The first death could have been an accident.
When Mavis Ambrose is killed by a falling chunk of concrete, the police have no reason to suspect mischief. However, the bludgeoning of the young and gorgeous Amber Marshalson that follows is clearly murder. In the midst of the hottest summer on record, Inspector Wexford is called in to investigate. He discovers the two cases may be linked, and that Amber was at the scene of Mavis's death. When a third body is found, the case takes a disturbing and unexpected turn. The deeper Wexford digs, the darker the realities become, and what he finds leaves him feeling lost in a world absent of morals.
Bestseller Rendell's riveting new novel in her Chief Inspector Wexford series (The Babes in the Wood, etc.) links two disparate worlds--a child-surrogacy ring and the construction trade. A teenage mother, Amber Marshalson, is found dead in the grass outside her home in Kingsmarkham, her skull crushed by a piece of brick. A short time later, Amber's pregnant friend, Megan Bartlow, turns up murdered in a seedy, about-to-be-rehabbed Victorian row house. Suspicions center on a tall man wearing a hooded fleece jacket. Against this sinister backdrop stands Wexford, who's in lion-in-winter mode. He's irked and perplexed by modern life, by the casual way young girls conceive babies, by the sprawl devouring the once-lush Sussex countryside, even by his own fractious family. But he never loses the anger and dedication that propel him to solve crimes and understand evil. While Rendell fans may find this not quite up to the level of her most recent non-Wexford, Thirteen Steps Down (2005), they should be well satisfied. (July)
Copyright (c) Reed Business Information, a division of Reed Elsevier Inc. All rights reserved. --This text refers to the Hardcover edition.
-- PUBLISHERS WEEKLY.
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June 24, 2007
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Excerpt from End in Tears by Ruth Rendell
When he lifted it off the seat the backpack felt heavier than when he had first put it into the car. He lowered it on to the soft ferny ground. Then he got back into the driving seat to move the car deep into a cave made by hawthorn bushes and brambles, and the hop vines which climbed over everything in this wood. It was late June and the vegetation very dense and luxuriant.
Getting out again and standing back to take a good look, he could barely see the car. Probably he only saw it because he knew it was there. No one else would notice it. He squatted down, hoisted the backpack up on to his shoulders and slowly stood up to his full height. The movement reminded him of something and it was a moment before he realised what it was: lifting up his little son to sit on his shoulders. A hundred years ago, it seemed. The backpack was lighter than the boy but felt heavier to him.
He was afraid that if he stood upright the pack would jerk him backwards and break his spine. Of course it wouldn't. It just felt that way. All the same, he wouldn't stand upright, wouldn't even try it. Instead, he stooped, bending almost double. It wasn't far. He could walk like this the two hundred yards to the bridge. Anyone seeing him from a distance in this half-light would have thought him a humpbacked man.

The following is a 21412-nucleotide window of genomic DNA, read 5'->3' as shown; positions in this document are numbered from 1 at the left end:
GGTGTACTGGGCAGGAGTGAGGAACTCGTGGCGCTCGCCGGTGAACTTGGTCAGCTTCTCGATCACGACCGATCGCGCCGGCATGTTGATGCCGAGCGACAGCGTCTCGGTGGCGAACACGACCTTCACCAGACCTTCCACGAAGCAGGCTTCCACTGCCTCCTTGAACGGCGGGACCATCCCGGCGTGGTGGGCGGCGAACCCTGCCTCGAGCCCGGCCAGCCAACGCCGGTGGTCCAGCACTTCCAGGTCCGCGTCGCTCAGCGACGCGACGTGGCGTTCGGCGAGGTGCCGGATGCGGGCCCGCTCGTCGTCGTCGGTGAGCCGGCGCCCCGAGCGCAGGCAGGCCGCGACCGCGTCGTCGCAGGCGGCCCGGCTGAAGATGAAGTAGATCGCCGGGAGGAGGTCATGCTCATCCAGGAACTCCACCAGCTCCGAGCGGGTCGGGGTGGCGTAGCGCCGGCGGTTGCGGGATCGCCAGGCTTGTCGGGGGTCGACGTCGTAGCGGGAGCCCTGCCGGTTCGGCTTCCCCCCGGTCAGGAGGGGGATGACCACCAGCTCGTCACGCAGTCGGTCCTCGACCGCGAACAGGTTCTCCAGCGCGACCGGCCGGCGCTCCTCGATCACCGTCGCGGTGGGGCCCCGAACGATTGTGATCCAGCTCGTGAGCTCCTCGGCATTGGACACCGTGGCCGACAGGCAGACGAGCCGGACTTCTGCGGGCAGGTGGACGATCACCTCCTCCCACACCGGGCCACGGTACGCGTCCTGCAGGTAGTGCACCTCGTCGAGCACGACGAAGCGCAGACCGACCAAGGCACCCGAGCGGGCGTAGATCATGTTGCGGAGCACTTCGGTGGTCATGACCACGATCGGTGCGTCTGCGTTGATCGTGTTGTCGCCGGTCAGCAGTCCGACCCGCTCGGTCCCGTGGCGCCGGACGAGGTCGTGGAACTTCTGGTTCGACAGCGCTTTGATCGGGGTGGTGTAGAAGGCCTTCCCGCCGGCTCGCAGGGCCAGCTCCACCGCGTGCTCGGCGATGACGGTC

There was no one to see. The twisty country lane wound round Yorstone Wood and over the bridge. He could have brought the car right up to the bridge but that way it would have been seen, so he had driven off the lane along a ride and then through a clearing to find the hop-grown cave. In the distance he thought he heard a car, then something heavier with a diesel engine. They would be on the road below, Brimhurst Lane that ran from Myfleet to Brimhurst Prideaux, passing under Yorstone Bridge ahead of him. It wasn't far now but it seemed like miles. If his legs gave way he wouldn't be able to get up again. Would it be easier to drag the backpack? What, then, if he met someone? Dragging something looks much more suspicious than carrying it. He pressed his shoulders back a little and, surprisingly, that was better. There was no one to meet. He could see the lane through the trees and the little stone bridge no one had reinforced with steel or replaced with a brightly painted wooden structure.
Its parapets were low, too low for safety, according to the local paper. The paper was always on about this bridge, and the dangers of the lane and the low parapets. He walked out on to the bridge, squatted down and let the backpack slip off his shoulders to the ground. He undid the flaps and then the zip. Inside, now revealed, was a lump of concrete, very roughly spherical, a bit bigger than a soccer ball. A pair of gloves was also inside the pack. To be on the safe side, he put them on. Though it would never come to anyone examining his hands, it would be stupid to scrape or bruise them.
What light remained was fading fast and with the coming of the dark it grew cooler. His watch told him that it was nine fifteen. Not long now. He lifted up the lump of concrete in his gloved hands, thought of balancing it on the parapet in readiness, then thought again. It wasn't beyond the bounds of possibility that someone would come along the path he had used and cross the bridge. Wait for the call, he thought. It won't be long now.
No traffic had passed along the road below since he had come on to the bridge but a car came now, going towards Brimhurst Prideaux, most probably all the way to Kingsmarkham. He closed his hand over the mobile in his pocket, worried because it hadn't rung. Then it rang.
'She's left. You want the number again?'
'I've got it. A silver Honda.'
'A silver Honda. Should be along in four minutes.'
He heard the line close. It was dark now. A car passed under the bridge, heading towards Brimhurst St Mary and Myfleet.